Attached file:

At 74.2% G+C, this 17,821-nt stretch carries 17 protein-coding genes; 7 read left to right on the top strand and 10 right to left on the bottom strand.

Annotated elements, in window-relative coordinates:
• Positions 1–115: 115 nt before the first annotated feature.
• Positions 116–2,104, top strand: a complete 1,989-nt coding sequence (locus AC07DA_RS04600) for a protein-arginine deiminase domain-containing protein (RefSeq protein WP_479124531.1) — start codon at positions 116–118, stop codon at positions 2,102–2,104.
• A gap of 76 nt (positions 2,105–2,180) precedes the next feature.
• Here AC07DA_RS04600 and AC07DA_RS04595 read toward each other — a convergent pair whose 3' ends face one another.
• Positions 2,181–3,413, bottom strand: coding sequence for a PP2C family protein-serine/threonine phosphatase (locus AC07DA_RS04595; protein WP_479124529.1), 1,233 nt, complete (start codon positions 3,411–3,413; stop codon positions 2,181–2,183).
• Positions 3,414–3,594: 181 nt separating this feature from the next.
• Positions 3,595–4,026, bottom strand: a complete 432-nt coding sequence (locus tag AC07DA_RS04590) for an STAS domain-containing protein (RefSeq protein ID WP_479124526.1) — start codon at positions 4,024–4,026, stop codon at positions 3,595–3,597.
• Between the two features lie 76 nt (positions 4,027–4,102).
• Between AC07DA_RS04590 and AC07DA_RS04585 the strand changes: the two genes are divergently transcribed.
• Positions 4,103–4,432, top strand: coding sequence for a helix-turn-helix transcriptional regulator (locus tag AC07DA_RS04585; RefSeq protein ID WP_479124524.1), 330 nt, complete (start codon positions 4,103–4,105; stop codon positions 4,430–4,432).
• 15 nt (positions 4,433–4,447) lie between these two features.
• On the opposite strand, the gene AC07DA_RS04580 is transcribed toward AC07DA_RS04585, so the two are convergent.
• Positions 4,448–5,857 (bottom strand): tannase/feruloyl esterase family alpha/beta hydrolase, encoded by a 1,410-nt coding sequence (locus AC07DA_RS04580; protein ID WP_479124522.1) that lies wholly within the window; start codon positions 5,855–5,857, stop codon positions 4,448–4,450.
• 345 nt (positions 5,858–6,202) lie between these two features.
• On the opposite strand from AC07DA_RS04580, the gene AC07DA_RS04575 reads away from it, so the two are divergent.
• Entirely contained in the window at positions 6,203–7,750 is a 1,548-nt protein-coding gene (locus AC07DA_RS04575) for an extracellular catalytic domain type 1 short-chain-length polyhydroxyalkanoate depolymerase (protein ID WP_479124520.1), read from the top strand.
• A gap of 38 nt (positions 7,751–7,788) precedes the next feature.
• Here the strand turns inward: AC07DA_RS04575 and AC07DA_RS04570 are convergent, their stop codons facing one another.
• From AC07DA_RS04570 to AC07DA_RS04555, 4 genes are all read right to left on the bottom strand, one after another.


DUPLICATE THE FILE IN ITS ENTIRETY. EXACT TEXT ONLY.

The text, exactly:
At 74.2% G+C, this 17,821-nt stretch carries 17 protein-coding genes; 7 read left to right on the top strand and 10 right to left on the bottom strand.

Annotated elements, in window-relative coordinates:
• Positions 1–115: 115 nt before the first annotated feature.
• Positions 116–2,104, top strand: a complete 1,989-nt coding sequence (locus AC07DA_RS04600) for a protein-arginine deiminase domain-containing protein (RefSeq protein WP_479124531.1) — start codon at positions 116–118, stop codon at positions 2,102–2,104.
• A gap of 76 nt (positions 2,105–2,180) precedes the next feature.
• Here AC07DA_RS04600 and AC07DA_RS04595 read toward each other — a convergent pair whose 3' ends face one another.
• Positions 2,181–3,413, bottom strand: coding sequence for a PP2C family protein-serine/threonine phosphatase (locus AC07DA_RS04595; protein WP_479124529.1), 1,233 nt, complete (start codon positions 3,411–3,413; stop codon positions 2,181–2,183).
• Positions 3,414–3,594: 181 nt separating this feature from the next.
• Positions 3,595–4,026, bottom strand: a complete 432-nt coding sequence (locus tag AC07DA_RS04590) for an STAS domain-containing protein (RefSeq protein ID WP_479124526.1) — start codon at positions 4,024–4,026, stop codon at positions 3,595–3,597.
• Between the two features lie 76 nt (positions 4,027–4,102).
• Between AC07DA_RS04590 and AC07DA_RS04585 the strand changes: the two genes are divergently transcribed.
• Positions 4,103–4,432, top strand: coding sequence for a helix-turn-helix transcriptional regulator (locus tag AC07DA_RS04585; RefSeq protein ID WP_479124524.1), 330 nt, complete (start codon positions 4,103–4,105; stop codon positions 4,430–4,432).
• 15 nt (positions 4,433–4,447) lie between these two features.
• On the opposite strand, the gene AC07DA_RS04580 is transcribed toward AC07DA_RS04585, so the two are convergent.
• Positions 4,448–5,857 (bottom strand): tannase/feruloyl esterase family alpha/beta hydrolase, encoded by a 1,410-nt coding sequence (locus AC07DA_RS04580; protein ID WP_479124522.1) that lies wholly within the window; start codon positions 5,855–5,857, stop codon positions 4,448–4,450.
• 345 nt (positions 5,858–6,202) lie between these two features.
• On the opposite strand from AC07DA_RS04580, the gene AC07DA_RS04575 reads away from it, so the two are divergent.
• Entirely contained in the window at positions 6,203–7,750 is a 1,548-nt protein-coding gene (locus AC07DA_RS04575) for an extracellular catalytic domain type 1 short-chain-length polyhydroxyalkanoate depolymerase (protein ID WP_479124520.1), read from the top strand.
• A gap of 38 nt (positions 7,751–7,788) precedes the next feature.
• Here the strand turns inward: AC07DA_RS04575 and AC07DA_RS04570 are convergent, their stop codons facing one another.
• From AC07DA_RS04570 to AC07DA_RS04555, 4 genes are all read right to left on the bottom strand, one after another.